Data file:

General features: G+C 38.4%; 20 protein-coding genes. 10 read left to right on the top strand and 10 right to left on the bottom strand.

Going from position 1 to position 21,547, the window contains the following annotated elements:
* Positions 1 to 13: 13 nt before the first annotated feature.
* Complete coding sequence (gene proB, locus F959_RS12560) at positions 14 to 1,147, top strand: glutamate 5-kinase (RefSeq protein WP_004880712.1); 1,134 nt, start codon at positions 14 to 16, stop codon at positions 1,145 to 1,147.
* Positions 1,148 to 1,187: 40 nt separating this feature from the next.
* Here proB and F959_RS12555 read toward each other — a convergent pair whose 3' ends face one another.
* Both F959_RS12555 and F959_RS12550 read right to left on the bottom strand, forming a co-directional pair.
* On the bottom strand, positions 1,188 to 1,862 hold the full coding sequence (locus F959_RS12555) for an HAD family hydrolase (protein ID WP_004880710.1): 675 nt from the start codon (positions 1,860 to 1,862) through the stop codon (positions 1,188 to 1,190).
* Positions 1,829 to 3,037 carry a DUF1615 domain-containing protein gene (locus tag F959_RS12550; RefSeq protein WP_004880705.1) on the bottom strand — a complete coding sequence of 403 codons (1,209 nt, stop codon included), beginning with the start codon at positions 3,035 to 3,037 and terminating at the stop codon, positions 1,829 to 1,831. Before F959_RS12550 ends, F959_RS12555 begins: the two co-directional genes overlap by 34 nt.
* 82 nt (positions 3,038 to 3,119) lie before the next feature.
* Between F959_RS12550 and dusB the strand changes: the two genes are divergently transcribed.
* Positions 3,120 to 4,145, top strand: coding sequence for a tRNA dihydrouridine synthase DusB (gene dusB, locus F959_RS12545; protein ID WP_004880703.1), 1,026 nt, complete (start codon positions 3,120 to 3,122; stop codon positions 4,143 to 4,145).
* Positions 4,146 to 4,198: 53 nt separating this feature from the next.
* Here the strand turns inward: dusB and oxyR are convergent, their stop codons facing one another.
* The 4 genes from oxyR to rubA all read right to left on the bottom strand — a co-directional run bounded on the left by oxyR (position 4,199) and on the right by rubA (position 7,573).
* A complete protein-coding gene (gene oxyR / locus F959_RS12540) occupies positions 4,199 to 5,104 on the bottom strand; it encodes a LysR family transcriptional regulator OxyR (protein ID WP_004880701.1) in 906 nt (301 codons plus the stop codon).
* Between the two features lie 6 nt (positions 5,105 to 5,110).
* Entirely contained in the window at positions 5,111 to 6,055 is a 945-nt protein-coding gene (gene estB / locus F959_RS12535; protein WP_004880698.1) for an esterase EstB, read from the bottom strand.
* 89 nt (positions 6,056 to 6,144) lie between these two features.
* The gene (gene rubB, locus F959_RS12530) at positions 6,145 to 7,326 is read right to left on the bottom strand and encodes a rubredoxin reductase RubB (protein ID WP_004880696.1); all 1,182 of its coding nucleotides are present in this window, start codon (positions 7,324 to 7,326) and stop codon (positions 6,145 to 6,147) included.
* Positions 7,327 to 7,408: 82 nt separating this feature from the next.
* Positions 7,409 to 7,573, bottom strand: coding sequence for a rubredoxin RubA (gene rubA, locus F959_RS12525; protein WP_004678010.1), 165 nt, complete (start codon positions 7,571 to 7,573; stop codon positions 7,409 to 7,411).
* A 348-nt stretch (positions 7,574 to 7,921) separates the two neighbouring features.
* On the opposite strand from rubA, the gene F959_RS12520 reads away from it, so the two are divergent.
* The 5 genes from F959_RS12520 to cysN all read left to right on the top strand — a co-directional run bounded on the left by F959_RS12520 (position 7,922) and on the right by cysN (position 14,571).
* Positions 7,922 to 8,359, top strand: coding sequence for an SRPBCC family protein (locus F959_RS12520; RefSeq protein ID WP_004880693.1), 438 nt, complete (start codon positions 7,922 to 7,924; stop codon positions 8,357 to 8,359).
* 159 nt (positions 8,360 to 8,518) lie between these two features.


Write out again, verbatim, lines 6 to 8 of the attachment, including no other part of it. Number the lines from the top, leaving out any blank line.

* Here proB and F959_RS12555 read toward each other — a convergent pair whose 3' ends face one another.
* Both F959_RS12555 and F959_RS12550 read right to left on the bottom strand, forming a co-directional pair.
* On the bottom strand, positions 1,188 to 1,862 hold the full coding sequence (locus F959_RS12555) for an HAD family hydrolase (protein ID WP_004880710.1): 675 nt from the start codon (positions 1,860 to 1,862) through the stop codon (positions 1,188 to 1,190).